Case Study Info
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  1. 1 Aims of the Project How did you identify the demand for the project? What are the foundations of the club?

    Danny McAskill and his first street trials riding edits captured the imagination of a generation of kids. Peebles has been a hot bed of mountain biking activity for some time (Commonwealth athlete Grant Ferguson cut his teeth here), so it’s little wonder that so many kids here started to try and emulate Danny’s skills. There was a desire to learn trials skills but it was also recognised that good bike handling skills are fundamental to riding a mountain bike fast and well. The idea was to develop a safe, covered environment for learning slow speed bike skills and trials riding.

  2. 2 Actions What did you do and how did you do it? Who did you involve? How did you promote your project?

    Peebles was fortunate to be home to an enthusiastic local ex CLAN and 7 Stanes trials rider, Alan Hunter. He linked up with the local Peebles Cycling Club and a farmer with an empty barn. Peebles Cycling Club has an active kids mountain bike club, lots of enthusiastic kids and an established coaching structure. Initially it was Alan, a few kids, their parents, some MTB coaches and some old pallets in a derelict barn. This was the stage of trying to assess demand and how it could work. These early users put a lot of work into making the barn a better and safer place to be and were supported financially by Peebles Cycling Club and the farmer. Representatives from Borders Sports and Leisure Trust, Scottish Cycling (and apparently Danny himself!) visited the barn and were hugely enthusiastic about the project. PCC submitted an application for funding to the Lottery Fund and have recently received a sum to build up and improve facilities at the barn. We have an outdoor pump track, an enclosed kitchen area, purpose built equipment and a portaloo!

    We have finally been able to open up the barn to the whole of the club. We run a 2hr session every Wednesday evening with 18 kids circulating around three different activities. There is always a minimum of three coaches present, plus parent helpers, and people making tea/ coffee/ drinks and doing registration. Parents are welcomed to stay and watch. We are also offering the opportunity for two other local bike clubs to use the facilities as well, on different nights.

    How did you promote your club?

    It’s probably fairer to say that the project promoted itself! In a small town with a well-integrated biking community news travels fast! We have a hundred kids on the books for PCCs Kids Club alone and many more who would like to join up. Our biggest struggle is limiting numbers. At present we run a Doodle Poll to sign up each week, with first come, first served.

  3. 3 The Results What were the project outcomes/results? What one feature of your project would you highlight as a particular success or unique aspect?

    We currently run one two hour coaching session a week, but we are looking at whether we could support a second session. The sessions are open to any child who is a member of Peebles Cycling Club, so whilst there are around 100 children on our books we can currently only accommodate 18 children at any one session.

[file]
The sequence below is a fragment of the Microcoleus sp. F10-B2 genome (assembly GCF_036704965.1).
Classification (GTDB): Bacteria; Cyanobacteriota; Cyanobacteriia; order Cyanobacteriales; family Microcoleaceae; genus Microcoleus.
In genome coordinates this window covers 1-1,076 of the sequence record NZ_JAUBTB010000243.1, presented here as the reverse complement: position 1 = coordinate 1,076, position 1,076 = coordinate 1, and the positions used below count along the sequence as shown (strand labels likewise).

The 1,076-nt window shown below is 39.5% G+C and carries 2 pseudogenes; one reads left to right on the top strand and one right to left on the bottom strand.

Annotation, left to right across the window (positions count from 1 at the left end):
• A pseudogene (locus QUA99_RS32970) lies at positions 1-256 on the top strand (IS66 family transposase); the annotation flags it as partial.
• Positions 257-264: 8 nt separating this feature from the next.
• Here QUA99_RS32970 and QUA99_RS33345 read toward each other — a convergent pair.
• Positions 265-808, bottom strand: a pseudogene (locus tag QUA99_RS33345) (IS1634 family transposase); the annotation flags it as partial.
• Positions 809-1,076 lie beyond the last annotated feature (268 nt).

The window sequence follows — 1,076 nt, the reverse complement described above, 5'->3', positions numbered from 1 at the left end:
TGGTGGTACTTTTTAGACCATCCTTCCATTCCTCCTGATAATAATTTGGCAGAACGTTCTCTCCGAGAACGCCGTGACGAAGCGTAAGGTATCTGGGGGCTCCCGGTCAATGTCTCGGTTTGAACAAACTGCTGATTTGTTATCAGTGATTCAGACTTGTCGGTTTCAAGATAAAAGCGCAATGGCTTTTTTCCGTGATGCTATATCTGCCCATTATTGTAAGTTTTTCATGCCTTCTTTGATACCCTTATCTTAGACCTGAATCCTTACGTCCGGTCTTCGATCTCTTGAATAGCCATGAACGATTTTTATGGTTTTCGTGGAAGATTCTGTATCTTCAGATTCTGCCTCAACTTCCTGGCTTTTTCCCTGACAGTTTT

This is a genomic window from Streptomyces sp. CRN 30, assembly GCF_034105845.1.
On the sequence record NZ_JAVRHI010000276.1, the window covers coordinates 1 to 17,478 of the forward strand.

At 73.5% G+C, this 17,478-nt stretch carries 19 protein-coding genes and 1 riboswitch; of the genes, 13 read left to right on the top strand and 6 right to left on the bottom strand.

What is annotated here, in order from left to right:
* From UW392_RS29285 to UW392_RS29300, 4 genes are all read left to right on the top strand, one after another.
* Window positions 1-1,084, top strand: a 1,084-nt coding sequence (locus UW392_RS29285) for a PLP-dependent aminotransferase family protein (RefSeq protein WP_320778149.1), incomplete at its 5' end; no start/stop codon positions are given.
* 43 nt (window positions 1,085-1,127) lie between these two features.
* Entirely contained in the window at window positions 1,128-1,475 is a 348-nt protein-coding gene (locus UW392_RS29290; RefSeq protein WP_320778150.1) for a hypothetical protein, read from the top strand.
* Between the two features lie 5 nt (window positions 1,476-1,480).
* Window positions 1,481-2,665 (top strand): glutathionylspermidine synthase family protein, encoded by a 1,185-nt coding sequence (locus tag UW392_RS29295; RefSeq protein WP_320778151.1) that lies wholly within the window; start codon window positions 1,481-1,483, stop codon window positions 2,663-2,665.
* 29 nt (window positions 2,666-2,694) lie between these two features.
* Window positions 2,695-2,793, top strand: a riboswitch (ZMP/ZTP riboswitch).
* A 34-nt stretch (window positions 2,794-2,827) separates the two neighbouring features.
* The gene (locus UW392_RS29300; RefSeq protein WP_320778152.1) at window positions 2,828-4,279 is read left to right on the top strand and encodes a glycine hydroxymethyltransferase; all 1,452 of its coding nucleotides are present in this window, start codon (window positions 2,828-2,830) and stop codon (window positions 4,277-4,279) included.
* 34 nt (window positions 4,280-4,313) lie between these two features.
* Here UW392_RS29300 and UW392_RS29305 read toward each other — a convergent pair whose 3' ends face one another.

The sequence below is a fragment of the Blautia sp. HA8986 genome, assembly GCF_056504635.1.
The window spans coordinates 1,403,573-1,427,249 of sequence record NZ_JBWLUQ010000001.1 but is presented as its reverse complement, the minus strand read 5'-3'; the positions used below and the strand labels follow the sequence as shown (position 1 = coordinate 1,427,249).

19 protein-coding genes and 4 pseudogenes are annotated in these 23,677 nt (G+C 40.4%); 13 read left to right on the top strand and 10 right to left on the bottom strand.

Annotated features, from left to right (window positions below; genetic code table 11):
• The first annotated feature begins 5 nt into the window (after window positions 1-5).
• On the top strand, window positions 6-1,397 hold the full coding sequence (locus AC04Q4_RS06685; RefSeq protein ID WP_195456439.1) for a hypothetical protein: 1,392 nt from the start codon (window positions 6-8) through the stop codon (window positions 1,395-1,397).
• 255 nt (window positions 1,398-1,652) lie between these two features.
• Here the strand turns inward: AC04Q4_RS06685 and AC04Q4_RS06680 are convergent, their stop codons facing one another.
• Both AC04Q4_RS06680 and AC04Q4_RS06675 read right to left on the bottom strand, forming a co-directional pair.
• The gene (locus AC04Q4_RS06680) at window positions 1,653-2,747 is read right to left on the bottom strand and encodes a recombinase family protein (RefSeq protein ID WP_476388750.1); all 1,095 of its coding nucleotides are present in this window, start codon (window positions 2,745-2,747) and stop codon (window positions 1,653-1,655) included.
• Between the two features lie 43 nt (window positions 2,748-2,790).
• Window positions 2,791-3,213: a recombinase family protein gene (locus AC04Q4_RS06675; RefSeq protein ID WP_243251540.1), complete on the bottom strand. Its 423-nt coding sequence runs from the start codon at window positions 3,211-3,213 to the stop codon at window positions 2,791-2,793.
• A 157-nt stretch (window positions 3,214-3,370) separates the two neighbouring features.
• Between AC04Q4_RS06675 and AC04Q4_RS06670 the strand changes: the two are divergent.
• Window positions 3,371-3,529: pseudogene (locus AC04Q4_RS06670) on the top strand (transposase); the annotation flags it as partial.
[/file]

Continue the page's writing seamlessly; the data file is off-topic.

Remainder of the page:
We recently had two girls (as well as two coaches) go down to the Inter Regional Mountain Biking Championships at Hadleigh Farm, as part of the Scotland South Team. They undoubtedly benefitted from being able to go up to the barn facility to work on the skills aspect of the competition. We also have one child who was first in the novice category of the Trials Championships at Fort William, and another who hopes to compete next year.
    Many of our children compete in mountain bike and cyclocross races and we would like to think that the skills they acquire at the barn will make them better and more skillful riders.
    Scottish Cycling are also keen to use the facility to run some of their Cluster and Performance MTB sessions.

    What one feature of your project would you highlight as a particular success or unique aspect? 

    Over the last few years, slow speed skills have become a part of many youth mountain biking competitions, in the UK and abroad. Good bike handling skills are vital to safety, energy efficient riding and to tackling the increasing technicality of race courses. The barn project creates an opportunity to develop these skills in a safe, sheltered environment that can also be used over the winter. Hopefully our young (and older) riders will be not only fit, but also skillful. We may even give the opportunity for some future Dannies!

  4. 4 Future development How do you plan to develop the project so that it keeps on working in the future?

    The demand is high and we would like to run a second session. However, our coaches do both these barn sessions and a kids club session on a Saturday morning and are heavily involved in running many other aspects of the club. We need to develop more coaches to DSU level to spread the work load. We have also had requests from adults and ladies for separate sessions. Undoubtedly we will also continue to build new equipment as the project evolves and also make improvements to the site.